Of course, the biggest victims of our food system – and the ones who are too often overlooked – are the animals. Every year, upwards of 80 billion land animals are killed for food, a number that jumps to a staggering 1-2.7 trillion when you include fish. An estimated 70 billion of that former group are chickens, the animal whose dismembered body parts will take center stage on Birdie Lounge’s menu. An estimated 99.9% of broiler (meat) chickens are factory farmed in the United States and live out their entire lives in ammonia-ridden barns packed with tens of thousands of birds. Many die prematurely from starvation, dehydration, or organ failure, and the “survivors” are slaughtered around six weeks old, either by having their throats slit or being gassed to death.

Also gracing the Birdie Lounge menu will be foie gras, or fatty duck liver, a specialty food product that’s process involves shoving foot-long tubes down the throats of ducks and geese and pumping their stomachs with food until their livers have enlarged to 10 times normal size. Foie gras is extremely cruel and highly controversial, and has been banned in several countries as well as two American states.

Cows and pigs aren’t off the hook either; Ward has teased meatballs and pork belly as being “hit” dishes at his newest eatery. Approximately 1.4 billion pigs are slaughtered annually at six months old, while 330 million cows will have their throats slit between 14 and 20 months (with the exceptions of dairy cows, who are subjected to five to seven years of exploitation before being shipped off to slaughter, and veal calves, by-products of dairy who are bolt gunned to death at 18 weeks).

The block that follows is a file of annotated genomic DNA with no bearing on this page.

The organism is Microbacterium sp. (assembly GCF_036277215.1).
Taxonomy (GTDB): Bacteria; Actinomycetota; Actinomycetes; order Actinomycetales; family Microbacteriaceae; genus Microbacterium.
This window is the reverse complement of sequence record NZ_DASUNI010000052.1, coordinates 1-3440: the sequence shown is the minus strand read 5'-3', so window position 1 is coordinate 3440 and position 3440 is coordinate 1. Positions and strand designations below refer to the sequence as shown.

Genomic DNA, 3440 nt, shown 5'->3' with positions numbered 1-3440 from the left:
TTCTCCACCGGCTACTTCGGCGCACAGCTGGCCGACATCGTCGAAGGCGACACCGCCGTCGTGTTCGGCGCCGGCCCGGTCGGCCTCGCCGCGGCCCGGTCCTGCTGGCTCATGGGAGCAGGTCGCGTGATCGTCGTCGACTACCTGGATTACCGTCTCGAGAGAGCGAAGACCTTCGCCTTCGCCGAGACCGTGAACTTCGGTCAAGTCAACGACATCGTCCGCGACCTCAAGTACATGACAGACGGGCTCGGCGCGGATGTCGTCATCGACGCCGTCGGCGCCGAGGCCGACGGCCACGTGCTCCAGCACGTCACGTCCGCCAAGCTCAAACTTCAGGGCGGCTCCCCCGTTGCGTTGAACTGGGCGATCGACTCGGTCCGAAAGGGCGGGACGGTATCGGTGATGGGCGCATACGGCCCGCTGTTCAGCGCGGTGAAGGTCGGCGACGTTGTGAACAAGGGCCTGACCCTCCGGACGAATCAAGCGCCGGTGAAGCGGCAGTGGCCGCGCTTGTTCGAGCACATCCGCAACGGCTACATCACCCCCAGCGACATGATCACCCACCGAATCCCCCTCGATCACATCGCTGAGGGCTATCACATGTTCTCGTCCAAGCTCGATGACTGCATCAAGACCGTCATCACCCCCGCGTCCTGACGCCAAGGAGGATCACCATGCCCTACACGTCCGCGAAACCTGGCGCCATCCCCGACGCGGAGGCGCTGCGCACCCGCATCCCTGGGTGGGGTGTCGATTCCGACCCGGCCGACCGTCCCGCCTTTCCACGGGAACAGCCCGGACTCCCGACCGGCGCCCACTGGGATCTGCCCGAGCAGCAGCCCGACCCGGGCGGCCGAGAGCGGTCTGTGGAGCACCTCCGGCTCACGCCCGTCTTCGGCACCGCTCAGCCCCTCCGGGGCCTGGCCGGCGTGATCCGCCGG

While Flora was not without its faults – the “Viable Fauna Menu” consisting of a half-dozen meat dishes was certainly a questionable choice for a restaurant touting itself as “plant-based” – it was, ultimately, an example of how delicious and elegant vegan food can be. It was a place where vegans could eat comfortably, without concern of cross-contamination or being surrounded by meat, and introduce non-vegan friends and family to the wonderful world of plants. It was a step in the right direction, for the environment, the animals, and West Hartford, a town which asserts on its website its commitment to sustainability and mission to “lead by example.”